How to Do Bodyweight Rows at Home | Tips & Benefits

This exercise is sometimes referred to as “Australian pull-ups” or horizontal pull-ups. It corresponds to the slang name of Australia – “down there”. Who invented this beautiful exercise is not known for sure. But a lot of specialists use it in physical therapy, children’s gymnastics, crossfit and fitness workouts for many years. The movement will help develop the lateral muscles of the back to those who do not yet know how to pull up from the bar, or do it technically incorrectly – with a swing.

How to do rows properly

Starting position

  • Set the crossbar at waist level, or a little higher if you are a beginner and it is difficult to perform the movement from a lower position;
  • It is necessary to fix the projectile so as to eliminate the fall;
  • The grip is straight, a little wider than shoulder width or adequate width of the shoulders;
  • The body is straight, the pelvis is aligned, the hip joint is straight, and the muscles are taut;
  • Wrap your fingers around the bar, palm resting on the bar;
  • Abdomen taut and neutralize excessive lower back flexion

Movement

  • Bring your shoulder blades together against your spine and move your shoulders away from your ears;
  • Pull your chest up to the bar while continuing to bring your shoulder blades together and tense your lateral muscles;
  • Touch the bar, then lower your body back down;
  • Contract the muscles as you exhale, lower as you inhale;
  • Do the required number of repetitions while maintaining a straight body position and tightened glutes
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Pay attention

  • Pausing at the peak of the contraction will help you strengthen the lateral muscles better, and get rid of unnecessary movement;
  • Lowering should be relatively slow; just relaxing your muscles and lowering under the weight of gravity is not a good strategy;
  • Upward jerks and pelvic thrusts are not allowed;
  • It is necessary to turn off the legs as much as possible, not to involve the pelvis, hip joints and not to push with the legs

Recommendations

  • Rest your toes on the barbell pancake or plyometric box, it will help eliminate inertia and prevent slipping;
  • Pull up with your chest to the bar, the biomechanics of the movement is most similar to the inverted bench press, so the exercise will be useful for beginners bench pressers and just for those who want to learn to activate the muscles of the back and squeeze more;
  • Linger on top statically, this will strengthen the body muscles faster. The back is naturally quite strong, it just needs to be turned on, static will help the athlete progress and move more quickly to more challenging exercises;
  • Go up smoothly, and try to go down on 4 counts, that is, twice as slow;
  • If you have problems with grip, try to put your palm on the bar completely, make your grip deeper, do not work in a manner that involves in the movement “extra” muscles;
  • Don’t try to strain your biceps more, working them is not the main purpose of the parallel or horizontal pull-up;
  • Avoid pushing with your feet off the ground in order to progress faster
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Variations

  • Pull-ups with a narrow reverse grip. This movement involves more biceps and forearms due to its biomechanical nature. The exercise allows strengthening arms and forearms as much as the back, but it does not contribute to long-term progress in the development of the back muscles;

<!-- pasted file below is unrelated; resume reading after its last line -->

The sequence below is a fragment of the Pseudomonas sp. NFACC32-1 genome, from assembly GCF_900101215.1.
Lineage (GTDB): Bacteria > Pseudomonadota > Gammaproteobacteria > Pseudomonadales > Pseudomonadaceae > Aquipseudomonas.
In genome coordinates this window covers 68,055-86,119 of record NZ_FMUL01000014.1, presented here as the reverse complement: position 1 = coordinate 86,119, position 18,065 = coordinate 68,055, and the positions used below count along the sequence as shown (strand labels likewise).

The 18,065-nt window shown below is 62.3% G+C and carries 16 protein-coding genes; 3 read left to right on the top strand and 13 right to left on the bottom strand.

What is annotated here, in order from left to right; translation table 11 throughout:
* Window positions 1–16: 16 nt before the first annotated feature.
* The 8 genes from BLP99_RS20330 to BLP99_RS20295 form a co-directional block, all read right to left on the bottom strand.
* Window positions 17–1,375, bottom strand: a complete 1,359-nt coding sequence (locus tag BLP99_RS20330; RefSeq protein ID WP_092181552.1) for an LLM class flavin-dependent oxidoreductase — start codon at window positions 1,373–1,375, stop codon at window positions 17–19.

• Pull-ups with a narrow straight grip. Involves the toothed muscles and makes the shoulders work, but also works the lateral muscle better at the same time;
  • Australian pull-up with wide grip. The most common variant, which develops the lateral. This variant you can perform with both straight and reverse grip, and involves the back most actively. Working out the muscles of the back will be even more active with the reverse grip, as the elbows of the athlete will be automatically pulled down to the belt;
  • Pulling up in training loops. This option is convenient because those who wish to do it can include the rear deltoid bundles as well as the lateral muscles of the back. Pulling up in loops works well for those who are just beginning to train, because you can stand close enough to the place where the projectile is attached and reduce the load so that it is optimal for a beginner. It is enough to perform the movement with the forearms pressed against the body, and you will achieve maximum activation of the lateral muscles of the back.

Which muscles work

In beginner programs, the exercise is present as one of the stages of preparation for the classic pull-up. The movement allows you to create an athletic V-shaped torso. The exercise helps to activate not only the muscles of the back, but also the muscles of the forearms and the palm, strengthens the grip, and prepares for the performance of all pulling movements.

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Working muscles:

  • The lateral and rhomboidal muscles of the back;
  • Trapezius and round muscles;
  • Biceps and forearm muscles;
  • Abs, glutes, and leg muscles as stabilizers

Beware of mistakes

  • Working in a part of the amplitude, not including the muscles of the back at the expense of pushing the legs;
  • Bending the legs at the knees, and pushing the pelvis to the bar;
  • Uneven movement, i.e. pulling with one arm and half of back;
  • Sparse shoulder blades at the moment of peak contraction;
  • Lack of rigid fixation of feet, “riding with legs”;
  • Delayed breathing during the exercise;
  • Haste and sloppy pace

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